Wednesday, February 27, 2013

5 Mysterious Places Around The World

The Door to Hell

This place in Uzbekistan is called by locals “The Door to Hell”. It is situated near the small town of Darvaz
The story of this place lasts already for 35 years. Once the geologists weredrilling for gas. Then suddenly during the drilling they have found an underground cavern, it was so big that all the drilling site with all the equipment and camps got deep deep under the ground. None dared to go down there because the cavern was filled with gas. So they ignited it so that no poisonous gas could come out of the hole, and since then, it’s burning, already for 35 years without any pause. Nobody knows how many tons of excellent gas has been burned for all those years but it just seems to be infinite there.

Mysterious Holes of Russia

From the end of 1980s a strange phenomena is happening in some Russian forests. People find strange, deep holes.
They appear in the dense forest, in the places you can’t get on the car or truckto bring any device to drill the ground. There is no any soil that should be taken from such deep holes is found.
People go down to one of such holes but it just finishes with nothing. There are no any reasonable ideas on how these holes appear and what they are being used for.

The mouth of Hell

In 1962, a little fire in Centralia (Pennsylvania) migrated into an exposed vein of anthracite coal under the town. The flames on the surface were successfully extinguished, but the coal continued to burn underground for many years, so that in 1984 the fire was completely out of control and the city had to be evacuated.
Nowadays, Centralia is an abandoned and ghostly place. The fire still burns beneath the town and there is enough coal to feed the fire for up to 250 years.

Hill of Crosses in Lithuania

It has more than 50,000 crosses on it, and no it is not a cemetery.
The reasons for the crosses to be there is that there is a story that each one who would put his own cross on this mountain would become a lucky guy, so thousands come here and install their custom crosses.
They say this tradition appeared before the Christianity came to Lithuania and Russia and is of pagan origin.

The ghost town buried in the sand

Kolmanskop is a ghost town in southern Namibia, a few kilometres inland from the port of Lüderitz. In 1908, Luederitz was plunged into diamond fever and people rushed into the Namib desert hoping to make an easy fortune. Within two years, a town, complete with a casino, school, hospital and exclusive residential buildings, was established in the barren sandy desert.
But shortly after the drop in diamond sales after the First World War, the beginning of the end started. During the 1950′s the town was deserted and the dunes began to reclaim what was always theirs.
Soon the metal screens collapsed and the pretty gardens and tidy streets were buried under the sand. Doors and windows creaked on their hinges, cracked window panes stared sightlessly across the desert. A new ghost town had been born.

Source :

Saturday, January 19, 2013

10 Interesting Place in Egypt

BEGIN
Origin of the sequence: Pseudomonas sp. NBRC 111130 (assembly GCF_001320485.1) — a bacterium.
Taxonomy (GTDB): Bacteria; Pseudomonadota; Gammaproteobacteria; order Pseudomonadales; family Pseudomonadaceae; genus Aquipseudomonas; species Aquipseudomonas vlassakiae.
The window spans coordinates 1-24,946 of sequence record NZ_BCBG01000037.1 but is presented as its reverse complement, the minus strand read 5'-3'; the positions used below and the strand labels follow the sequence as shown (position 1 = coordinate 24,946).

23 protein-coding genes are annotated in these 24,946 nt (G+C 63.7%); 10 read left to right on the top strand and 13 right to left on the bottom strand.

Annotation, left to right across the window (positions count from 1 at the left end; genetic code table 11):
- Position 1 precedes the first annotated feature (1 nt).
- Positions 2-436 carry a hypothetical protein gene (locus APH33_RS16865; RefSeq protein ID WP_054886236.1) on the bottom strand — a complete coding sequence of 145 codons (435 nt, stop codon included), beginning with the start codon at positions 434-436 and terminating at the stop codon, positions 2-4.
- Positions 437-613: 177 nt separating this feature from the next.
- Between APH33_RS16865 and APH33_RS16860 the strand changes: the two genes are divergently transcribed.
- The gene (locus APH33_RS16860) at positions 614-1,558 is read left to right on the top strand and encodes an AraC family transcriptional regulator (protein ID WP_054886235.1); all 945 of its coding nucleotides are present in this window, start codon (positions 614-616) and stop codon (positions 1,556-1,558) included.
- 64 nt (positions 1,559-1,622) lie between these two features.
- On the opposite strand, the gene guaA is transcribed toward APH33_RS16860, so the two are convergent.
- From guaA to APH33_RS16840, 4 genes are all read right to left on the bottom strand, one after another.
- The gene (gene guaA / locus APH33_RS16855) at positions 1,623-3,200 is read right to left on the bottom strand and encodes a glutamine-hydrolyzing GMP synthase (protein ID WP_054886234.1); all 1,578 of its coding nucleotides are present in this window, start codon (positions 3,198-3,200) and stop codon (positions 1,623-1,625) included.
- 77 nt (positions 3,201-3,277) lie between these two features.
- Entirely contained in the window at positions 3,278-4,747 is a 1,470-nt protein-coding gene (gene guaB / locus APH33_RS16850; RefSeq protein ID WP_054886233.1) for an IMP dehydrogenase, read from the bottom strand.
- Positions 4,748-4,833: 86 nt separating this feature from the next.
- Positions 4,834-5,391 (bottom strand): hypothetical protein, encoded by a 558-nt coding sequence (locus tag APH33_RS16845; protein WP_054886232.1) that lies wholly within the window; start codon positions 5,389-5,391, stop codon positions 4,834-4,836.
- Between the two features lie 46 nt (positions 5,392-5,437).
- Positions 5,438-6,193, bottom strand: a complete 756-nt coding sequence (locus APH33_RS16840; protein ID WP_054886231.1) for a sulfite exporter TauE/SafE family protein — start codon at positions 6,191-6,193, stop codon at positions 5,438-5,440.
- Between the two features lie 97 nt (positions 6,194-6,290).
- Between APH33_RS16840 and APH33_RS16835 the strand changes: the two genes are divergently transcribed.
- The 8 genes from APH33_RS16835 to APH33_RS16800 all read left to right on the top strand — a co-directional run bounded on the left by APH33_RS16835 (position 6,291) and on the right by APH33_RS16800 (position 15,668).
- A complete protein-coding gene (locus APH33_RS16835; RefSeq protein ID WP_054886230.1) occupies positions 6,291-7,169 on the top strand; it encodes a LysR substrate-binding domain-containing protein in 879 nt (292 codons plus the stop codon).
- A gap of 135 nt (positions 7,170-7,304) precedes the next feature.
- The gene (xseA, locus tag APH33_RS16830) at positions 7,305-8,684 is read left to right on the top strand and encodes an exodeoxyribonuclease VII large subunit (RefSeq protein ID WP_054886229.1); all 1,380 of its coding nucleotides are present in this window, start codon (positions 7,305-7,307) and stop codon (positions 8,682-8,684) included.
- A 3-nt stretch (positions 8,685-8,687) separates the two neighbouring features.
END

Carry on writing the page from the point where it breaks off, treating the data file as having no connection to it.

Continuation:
Egypt still promising so many interesting place to visit. The country has the world heritage and tourist most famous places. All areas in Egypt has a historical value.
10 place listed below certainly not represent what the real Egypt.
But, it's minimum place that you must visit during your holiday in Egypt.

10. Mount Sinai
File:St Catherines From Sinai.JPG

Mount Sinai is the highest peak in the town of Saint Kahterine's. Mount Sinai visited by many tourists, because in this mountain Moses received a revelation from God, the 10 commandments given to the Israelites. At the peak of Sinai also stands a mosque and a church, and many climbers are attracted to the top.

9. Temple of Karnak


The temple of Karnak was known as Ipet-isut (Most select of places) by the ancient Egyptians. It is a city of temples built over 2000 years and dedicated to the Theben triad of Amun, Mut and Khonsu.
For the largely uneducated ancient Egyptian population this could only have been the place of the gods. It is the mother of all religious buildings, the largest ever made and a place of pilgrimage for nearly 4,000 years.
Karnak is the home of the god Amun who was an insignificant local god until the 12th dynasty when Thebes became the capital of Egypt. He was represented in his original state as a goose and later as a ram, at the height of his power he was shown as a human with a head dress of feathers - all that remained of the goose.
In ancent times wars were not fought between countries but were considered as contests between gods. One deity subduing and replacing another, the victorious god and its people growing in strength. This is how Amon, with the help of Thutmose III and various other New Kingdom kings, rose to become the first supreme god of the known world and was hailed as God of gods. Little is know of him, unlike most other gods he has no legends or miracles to impress his worshippers and seems to be closer to an abstract idea of a godhead. His followers came from all the strata of society and he was known to some as 'Vizier of the poor.'
All Egyptian temples had a sacred lake, Karnak's is the largest. It was used during festivals when images of the gods would sail across it on golden barges. Karnak was also the home of a flock of geese dedicated to Amun.

8. Sharm el-Sheikh 

Sharm el-Sheikh is the Egyptian tourist city, lots of entertainment and tourist facilities are here. Strategic position overlooking the Gulf of Tiran and the Gulf of Aqaba, Sharm el-Sheikh heavenly water attractions such as snorkeling, scuba diving and more. In Sharm el-Sheikh, we can see Mount Sinai and Naama Bay. Golf courses with full facilities are also available there.

7. Hurghada

Hurghada is a city in Egypt located on the Red Sea and is famous for its beautiful beaches with white sand. Hurghada also offers tourist spots are well-supported facilities. In Hurghada there are many resorts, hotels and inns. Hurghada Beach Coral reefs are considered the most beautiful in the world. Hurghada also become an international center of water sports such as windsurfing, sailing, diving and more.